The skin provides another feature that identifies us, like the color of the eyes, hair or height. Everything adds up to contribute another characteristic that individualizes us and that makes every human being a beautiful animal. In our eyes, of course. In trees you can also find an endless number of attributes that facilitate their identification: the shape of the crown, the height, the peculiar branching of each species, the size and type of leaf, as well as its edge, the colors… So much information as you can imagine, because, although at first glance many trees look like the same plant, in reality they are very different, if all these are handled microdata rigorously.
The bark is a part of the tree that is like a fingerprint, capable of giving the key to a specific species. It is true that, sometimes, it is more difficult to identify it only through this, but now that the trees have leaves, a small intensive course can be done on any walk in a park or garden.
Bark characteristics are used to determine deciduous species in the winter, when most trees are leafless, but now is the right time to learn about the hardened tissue that protects these beneficial friends. Because that is one of the functions of the bark: to act as a first line of defense for the tree against everyday dangers, such as herbivores, microorganisms such as fungi and bacteria, dehydration or sunstroke. Or even from fire, as the well-known bark of the cork oak does (Quercus suber), thickened to such an extent that it gives this species an unmistakable appearance within the Iberian flora. The Romans already designated the cork oak as go up, which means cork, appealing to the main product obtained from it. This lightweight and incredibly insulating material protects the tree from drying out and from fire. When its branches burn, the cork oak will regrow without problem thanks to this prodigious defense, rebuilding with its buds everything destroyed by fire. For this reason, cork has come to be used in the aerospace industry, as part of the protective equipment against the extremely high temperatures that ships have to endure when entering the atmospheres of our planet or others in the solar system.
Something very curious is that not all the barks will serve to stop the fire, but in some species they will spread the fire, behaving like tinder. This is the case of many eucalyptus (eucalyptus spp.), whose outer bark continually breaks into shreds, as if it were dressed in rags. Both that bark and its leaves are full of highly flammable substances that enhance the fire, thus renewing the forests that make up. Those tattered bits of bark even fly up in flames, quickly spreading the fire to distant places. Eucalyptus trees will sprout again after the apparent disaster, as the cork oak does, because it maintains dormant buds under its bark. In addition, the ashes resulting from the fire will serve as fertilizer to encourage new growth. From what you can see, all this pyrophilous vegetationfriend of fire, needs this mechanism to grow healthy.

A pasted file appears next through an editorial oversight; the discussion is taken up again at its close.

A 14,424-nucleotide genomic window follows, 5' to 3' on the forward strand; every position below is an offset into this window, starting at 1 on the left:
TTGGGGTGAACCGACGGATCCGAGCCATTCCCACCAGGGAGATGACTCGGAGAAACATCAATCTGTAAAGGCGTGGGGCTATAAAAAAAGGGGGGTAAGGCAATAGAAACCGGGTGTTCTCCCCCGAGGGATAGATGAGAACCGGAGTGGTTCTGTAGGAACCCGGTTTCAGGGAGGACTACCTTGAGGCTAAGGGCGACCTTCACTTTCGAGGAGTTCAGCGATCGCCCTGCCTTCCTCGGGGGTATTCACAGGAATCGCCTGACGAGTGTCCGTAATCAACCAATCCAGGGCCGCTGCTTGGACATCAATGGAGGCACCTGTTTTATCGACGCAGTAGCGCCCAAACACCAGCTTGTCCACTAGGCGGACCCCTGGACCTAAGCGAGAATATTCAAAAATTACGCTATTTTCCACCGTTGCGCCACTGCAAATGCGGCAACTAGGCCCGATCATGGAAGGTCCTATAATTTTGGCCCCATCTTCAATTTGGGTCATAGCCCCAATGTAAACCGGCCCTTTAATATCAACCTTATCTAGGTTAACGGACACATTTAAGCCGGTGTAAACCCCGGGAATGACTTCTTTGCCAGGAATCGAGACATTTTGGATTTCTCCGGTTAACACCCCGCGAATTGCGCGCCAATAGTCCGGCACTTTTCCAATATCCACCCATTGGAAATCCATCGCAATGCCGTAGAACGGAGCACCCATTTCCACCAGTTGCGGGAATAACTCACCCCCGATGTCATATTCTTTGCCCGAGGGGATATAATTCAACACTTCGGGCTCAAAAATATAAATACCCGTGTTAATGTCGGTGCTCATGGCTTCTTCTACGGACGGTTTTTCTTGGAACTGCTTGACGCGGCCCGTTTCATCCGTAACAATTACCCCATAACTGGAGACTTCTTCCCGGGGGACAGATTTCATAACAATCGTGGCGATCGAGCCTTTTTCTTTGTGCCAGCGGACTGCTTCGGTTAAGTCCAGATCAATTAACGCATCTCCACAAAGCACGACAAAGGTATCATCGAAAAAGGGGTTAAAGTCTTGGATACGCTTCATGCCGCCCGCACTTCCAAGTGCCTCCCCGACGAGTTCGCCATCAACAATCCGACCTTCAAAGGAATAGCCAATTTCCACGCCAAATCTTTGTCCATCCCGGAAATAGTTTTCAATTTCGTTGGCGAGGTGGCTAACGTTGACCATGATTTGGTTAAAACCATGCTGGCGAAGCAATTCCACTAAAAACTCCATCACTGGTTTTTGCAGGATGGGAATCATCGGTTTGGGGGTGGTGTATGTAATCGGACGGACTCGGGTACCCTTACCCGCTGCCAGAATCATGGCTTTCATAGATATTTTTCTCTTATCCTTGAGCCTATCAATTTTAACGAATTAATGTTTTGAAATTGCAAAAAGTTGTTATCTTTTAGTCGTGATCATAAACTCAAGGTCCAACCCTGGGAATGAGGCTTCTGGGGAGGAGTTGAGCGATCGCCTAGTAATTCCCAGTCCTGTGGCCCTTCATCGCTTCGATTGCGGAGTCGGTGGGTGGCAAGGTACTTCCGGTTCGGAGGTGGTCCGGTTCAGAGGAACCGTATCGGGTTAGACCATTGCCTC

Other times, the barks are covered with a defense intended exclusively for animals that can harm the tree, as in the case of the terrible spikes of the three-spine acacia (Gleditsia triacanthos). This North American tree is found in almost any park, where it also mixes with a thornless ornamental variety, making it easy for gardeners and arborists to maintain. Unfortunately, the skin of the trees cannot do anything to defend itself from other animals that go on two legs, and that crack and engrave letters and hearts on its bark that tear it apart. It would be better for those lovers to have empathy and resort to a tattoo on their own skin, if they need to lacerate something alive.
The bark also becomes a place of gas exchange between the plant and the atmosphere, through the lenticels, which are superficial structures that, to the naked eye, appear as distinctive marks. Sometimes they can be seen as dots or more or less thickened lines, giving a peculiar touch to many barks, as in the case of the diamond-shaped lenticels of white poplars (populus alba). On other occasions, the lenticels are found at the bottom of the cracks in the bark, caused by the accumulation of dead tissue cells. These grooves also serve the tree to channel and pour rainwater to its base, as if they were many funnels.
In the same way, small animals such as insects will hibernate and hide throughout the year in these cracks. Thus, they serve as a pantry for birds, for example, when species such as treecreepers, nuthatches or chickadees roam the trunks in search of them. Undoubtedly, the tree is itself a complex ecosystem that supports many living beings.
Finally, we must not forget the beautiful range of colors of each of the species. At one extreme we would have the rainbow eucalyptus (Eucalyptus deglupta), whose bark lives up to the popular name of the plant, although it is difficult to find it cultivated in Spain. On the contrary, we have another very ubiquitous species such as the shade plane (Platanus spp.), with a very characteristic and striking coloration, especially when wet, when it looks like a sample of camouflage tones. Regarding these colors, we might be surprised to find a completely white bark, and not be from a birch (Betula spp.). It would be an ancestral cultivation technique, whitewashing, consisting of painting the trunks of fruit trees with lime to prevent egg laying and insects in general, although it seems to be ineffective. Better to appreciate the natural color of the bark, so as not to stain ourselves and to be able to hug the tree, to feel its skin against our skin.